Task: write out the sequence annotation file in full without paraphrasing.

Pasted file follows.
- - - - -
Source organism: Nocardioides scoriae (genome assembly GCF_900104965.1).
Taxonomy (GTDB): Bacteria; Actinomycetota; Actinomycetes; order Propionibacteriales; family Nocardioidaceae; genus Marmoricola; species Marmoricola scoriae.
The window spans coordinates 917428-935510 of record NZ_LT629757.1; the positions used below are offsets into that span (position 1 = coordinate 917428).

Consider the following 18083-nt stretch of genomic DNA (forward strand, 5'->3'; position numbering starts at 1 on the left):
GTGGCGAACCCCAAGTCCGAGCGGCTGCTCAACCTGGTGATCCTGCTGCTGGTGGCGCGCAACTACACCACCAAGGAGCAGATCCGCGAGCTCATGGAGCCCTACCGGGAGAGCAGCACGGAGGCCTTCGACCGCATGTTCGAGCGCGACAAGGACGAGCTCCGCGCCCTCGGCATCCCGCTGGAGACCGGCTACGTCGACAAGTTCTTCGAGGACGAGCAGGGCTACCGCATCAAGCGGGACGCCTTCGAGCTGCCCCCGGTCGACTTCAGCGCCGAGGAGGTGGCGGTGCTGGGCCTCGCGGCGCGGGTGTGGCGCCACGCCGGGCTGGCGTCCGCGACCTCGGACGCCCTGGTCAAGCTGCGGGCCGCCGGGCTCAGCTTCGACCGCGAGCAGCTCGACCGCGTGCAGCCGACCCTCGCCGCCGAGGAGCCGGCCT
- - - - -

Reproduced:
Source organism: Nocardioides scoriae (genome assembly GCF_900104965.1).
Taxonomy (GTDB): Bacteria; Actinomycetota; Actinomycetes; order Propionibacteriales; family Nocardioidaceae; genus Marmoricola; species Marmoricola scoriae.
The window spans coordinates 917428-935510 of record NZ_LT629757.1; the positions used below are offsets into that span (position 1 = coordinate 917428).

Consider the following 18083-nt stretch of genomic DNA (forward strand, 5'->3'; position numbering starts at 1 on the left):
GTGGCGAACCCCAAGTCCGAGCGGCTGCTCAACCTGGTGATCCTGCTGCTGGTGGCGCGCAACTACACCACCAAGGAGCAGATCCGCGAGCTCATGGAGCCCTACCGGGAGAGCAGCACGGAGGCCTTCGACCGCATGTTCGAGCGCGACAAGGACGAGCTCCGCGCCCTCGGCATCCCGCTGGAGACCGGCTACGTCGACAAGTTCTTCGAGGACGAGCAGGGCTACCGCATCAAGCGGGACGCCTTCGAGCTGCCCCCGGTCGACTTCAGCGCCGAGGAGGTGGCGGTGCTGGGCCTCGCGGCGCGGGTGTGGCGCCACGCCGGGCTGGCGTCCGCGACCTCGGACGCCCTGGTCAAGCTGCGGGCCGCCGGGCTCAGCTTCGACCGCGAGCAGCTCGACCGCGTGCAGCCGACCCTCGCCGCCGAGGAGCCGGCCT